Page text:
One has to ask if the stated objective is even achievable in the first place; more likely than not this is yet another example of preaching to the converted. Cultural diversity is all around us, at this point people who are going to be understanding are understanding and people who aren’t, aren’t. It’s very unlikely that the bigot is forced to take a course about Chinese history and suddenly has an epiphany that people can be different. Most of us realize that the world is a diverse place, those who don’t probably won’t gain anything from this requirement anyway.
4) Opportunity costs: How much do we value this requirement as opposed to everything else? Okay, so you might not entirely agree with me that the P&C requirement is inconsistent and subjective. And in all likelihood you disagree with me about the efficacy or point of having a P&C requirement. But this last is the most important point to consider when evaluating any sort of requirement. Is this the absolute best thing that these people should be studying with their time?
Liberal arts educations are designed to let students pursue their own interests. We have no core curriculum that must be attended to. This is based on the idea that our students are bright enough and mature enough to choose their own path to explore. To impose a requirement is to say, in effect, “This set of courses is so critical to your education, that it outweighs anything else you could be studying right now. Regardless of your chosen field, it is absolutely essential that you study this, because it’s worth more than any non-required way you could be spending your time.”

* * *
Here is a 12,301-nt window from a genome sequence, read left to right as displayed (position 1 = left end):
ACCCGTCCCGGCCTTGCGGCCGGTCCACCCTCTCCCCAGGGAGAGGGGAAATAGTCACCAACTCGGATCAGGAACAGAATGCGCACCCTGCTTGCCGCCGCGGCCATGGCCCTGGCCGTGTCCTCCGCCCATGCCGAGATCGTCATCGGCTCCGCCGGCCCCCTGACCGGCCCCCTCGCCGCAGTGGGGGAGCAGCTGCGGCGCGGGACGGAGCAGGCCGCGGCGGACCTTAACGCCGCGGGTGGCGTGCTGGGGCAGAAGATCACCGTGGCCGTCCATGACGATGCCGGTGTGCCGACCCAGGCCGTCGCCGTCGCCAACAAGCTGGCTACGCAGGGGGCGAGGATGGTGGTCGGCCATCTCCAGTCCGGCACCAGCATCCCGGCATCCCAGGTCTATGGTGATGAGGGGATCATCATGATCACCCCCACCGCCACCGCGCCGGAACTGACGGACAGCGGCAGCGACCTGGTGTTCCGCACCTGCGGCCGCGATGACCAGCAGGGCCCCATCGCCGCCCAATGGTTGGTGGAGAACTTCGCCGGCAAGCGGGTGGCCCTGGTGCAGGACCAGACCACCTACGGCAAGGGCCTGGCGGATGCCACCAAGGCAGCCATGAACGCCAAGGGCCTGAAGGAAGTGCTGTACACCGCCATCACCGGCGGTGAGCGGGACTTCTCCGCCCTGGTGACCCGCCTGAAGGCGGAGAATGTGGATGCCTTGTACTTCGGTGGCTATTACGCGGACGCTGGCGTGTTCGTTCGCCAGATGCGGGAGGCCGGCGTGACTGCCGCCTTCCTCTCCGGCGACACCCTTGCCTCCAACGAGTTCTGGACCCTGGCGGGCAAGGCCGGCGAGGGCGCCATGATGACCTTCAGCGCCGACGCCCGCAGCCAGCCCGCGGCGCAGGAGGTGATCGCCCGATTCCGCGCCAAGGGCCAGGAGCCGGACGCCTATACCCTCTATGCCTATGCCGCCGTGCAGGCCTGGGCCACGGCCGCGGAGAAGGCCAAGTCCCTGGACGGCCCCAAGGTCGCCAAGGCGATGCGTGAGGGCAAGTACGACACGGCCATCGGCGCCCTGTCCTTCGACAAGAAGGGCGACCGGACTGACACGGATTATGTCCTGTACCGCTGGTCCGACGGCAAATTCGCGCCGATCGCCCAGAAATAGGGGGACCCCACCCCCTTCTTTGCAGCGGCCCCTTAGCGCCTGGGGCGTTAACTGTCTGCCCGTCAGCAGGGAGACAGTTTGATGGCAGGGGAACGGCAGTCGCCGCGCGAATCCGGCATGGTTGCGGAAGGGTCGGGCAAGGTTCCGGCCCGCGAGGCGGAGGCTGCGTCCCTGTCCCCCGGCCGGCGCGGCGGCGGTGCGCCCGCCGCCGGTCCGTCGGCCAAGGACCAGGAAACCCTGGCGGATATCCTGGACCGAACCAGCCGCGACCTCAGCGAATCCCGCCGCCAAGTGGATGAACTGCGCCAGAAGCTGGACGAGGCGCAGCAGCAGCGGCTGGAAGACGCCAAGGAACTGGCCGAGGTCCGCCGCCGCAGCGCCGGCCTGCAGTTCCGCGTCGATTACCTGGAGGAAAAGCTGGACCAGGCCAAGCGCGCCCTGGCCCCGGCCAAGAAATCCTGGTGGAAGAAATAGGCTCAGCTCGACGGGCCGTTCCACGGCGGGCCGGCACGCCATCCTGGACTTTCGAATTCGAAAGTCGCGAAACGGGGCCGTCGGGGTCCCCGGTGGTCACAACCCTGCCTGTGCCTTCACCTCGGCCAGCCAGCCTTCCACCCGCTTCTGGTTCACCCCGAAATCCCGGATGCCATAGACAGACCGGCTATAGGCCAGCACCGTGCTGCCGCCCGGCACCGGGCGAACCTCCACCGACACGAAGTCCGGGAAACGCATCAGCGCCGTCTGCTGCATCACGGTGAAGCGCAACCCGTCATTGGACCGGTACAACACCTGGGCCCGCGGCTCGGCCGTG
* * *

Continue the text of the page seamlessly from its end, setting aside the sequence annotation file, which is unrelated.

I am glad for the number of multicultural courses on campus. I believe that it is a positive thing for our college when so many diverse courses are offered, and the opportunity to take them is important. However, like all the other wonderful courses offered here, they should be optional and not required. With so many courses that would enrich one’s experience, it seems a bit presumptuous to choose these specific ones as the pinnacle of college education. If we were to have more requirements, there are other courses more deserving. But the fact of the matter is that we avoid such requirements whenever possible because we value the idea of choice.
So even if for some reason you were led to believe that the P&C requirement made sense internally, when one considers it in the context of our entire college experience, it becomes much less attractive. Forcing students to fulfill this ill-conceived requirement does nothing positive for Williams, and only adds another useless hoop that we are required to jump through.